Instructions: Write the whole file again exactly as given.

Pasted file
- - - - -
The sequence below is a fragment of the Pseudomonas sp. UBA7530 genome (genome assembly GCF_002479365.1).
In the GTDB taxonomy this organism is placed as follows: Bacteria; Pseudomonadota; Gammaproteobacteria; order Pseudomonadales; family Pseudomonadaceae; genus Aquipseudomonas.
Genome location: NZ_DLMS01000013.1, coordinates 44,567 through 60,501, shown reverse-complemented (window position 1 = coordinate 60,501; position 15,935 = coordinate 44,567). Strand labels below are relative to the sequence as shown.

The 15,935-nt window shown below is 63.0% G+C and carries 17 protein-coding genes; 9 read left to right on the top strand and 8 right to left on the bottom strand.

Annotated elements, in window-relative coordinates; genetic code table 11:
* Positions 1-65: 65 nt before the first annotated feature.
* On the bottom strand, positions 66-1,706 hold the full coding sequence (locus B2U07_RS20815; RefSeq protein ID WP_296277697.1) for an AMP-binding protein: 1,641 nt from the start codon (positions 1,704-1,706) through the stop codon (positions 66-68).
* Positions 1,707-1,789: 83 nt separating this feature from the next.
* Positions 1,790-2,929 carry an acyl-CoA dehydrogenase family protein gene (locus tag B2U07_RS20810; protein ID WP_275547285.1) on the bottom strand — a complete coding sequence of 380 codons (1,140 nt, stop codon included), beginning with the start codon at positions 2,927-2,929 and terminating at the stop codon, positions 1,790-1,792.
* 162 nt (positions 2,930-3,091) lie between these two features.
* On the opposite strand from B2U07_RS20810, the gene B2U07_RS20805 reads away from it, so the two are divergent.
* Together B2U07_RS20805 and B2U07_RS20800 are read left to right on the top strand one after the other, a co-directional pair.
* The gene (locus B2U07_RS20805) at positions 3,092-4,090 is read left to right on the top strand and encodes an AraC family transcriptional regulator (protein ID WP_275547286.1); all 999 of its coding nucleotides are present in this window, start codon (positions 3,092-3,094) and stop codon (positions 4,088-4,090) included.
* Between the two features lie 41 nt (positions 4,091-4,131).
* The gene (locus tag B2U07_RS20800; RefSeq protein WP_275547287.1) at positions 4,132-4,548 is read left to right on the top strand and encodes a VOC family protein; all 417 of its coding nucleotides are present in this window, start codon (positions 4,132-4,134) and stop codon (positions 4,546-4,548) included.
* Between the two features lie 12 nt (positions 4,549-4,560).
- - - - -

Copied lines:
The sequence below is a fragment of the Pseudomonas sp. UBA7530 genome (genome assembly GCF_002479365.1).
In the GTDB taxonomy this organism is placed as follows: Bacteria; Pseudomonadota; Gammaproteobacteria; order Pseudomonadales; family Pseudomonadaceae; genus Aquipseudomonas.
Genome location: NZ_DLMS01000013.1, coordinates 44,567 through 60,501, shown reverse-complemented (window position 1 = coordinate 60,501; position 15,935 = coordinate 44,567). Strand labels below are relative to the sequence as shown.

The 15,935-nt window shown below is 63.0% G+C and carries 17 protein-coding genes; 9 read left to right on the top strand and 8 right to left on the bottom strand.

Annotated elements, in window-relative coordinates; genetic code table 11:
* Positions 1-65: 65 nt before the first annotated feature.
* On the bottom strand, positions 66-1,706 hold the full coding sequence (locus B2U07_RS20815; RefSeq protein ID WP_296277697.1) for an AMP-binding protein: 1,641 nt from the start codon (positions 1,704-1,706) through the stop codon (positions 66-68).
* Positions 1,707-1,789: 83 nt separating this feature from the next.
* Positions 1,790-2,929 carry an acyl-CoA dehydrogenase family protein gene (locus tag B2U07_RS20810; protein ID WP_275547285.1) on the bottom strand — a complete coding sequence of 380 codons (1,140 nt, stop codon included), beginning with the start codon at positions 2,927-2,929 and terminating at the stop codon, positions 1,790-1,792.
* 162 nt (positions 2,930-3,091) lie between these two features.
* On the opposite strand from B2U07_RS20810, the gene B2U07_RS20805 reads away from it, so the two are divergent.
* Together B2U07_RS20805 and B2U07_RS20800 are read left to right on the top strand one after the other, a co-directional pair.
* The gene (locus B2U07_RS20805) at positions 3,092-4,090 is read left to right on the top strand and encodes an AraC family transcriptional regulator (protein ID WP_275547286.1); all 999 of its coding nucleotides are present in this window, start codon (positions 3,092-3,094) and stop codon (positions 4,088-4,090) included.
* Between the two features lie 41 nt (positions 4,091-4,131).
* The gene (locus tag B2U07_RS20800; RefSeq protein WP_275547287.1) at positions 4,132-4,548 is read left to right on the top strand and encodes a VOC family protein; all 417 of its coding nucleotides are present in this window, start codon (positions 4,132-4,134) and stop codon (positions 4,546-4,548) included.
* Between the two features lie 12 nt (positions 4,549-4,560).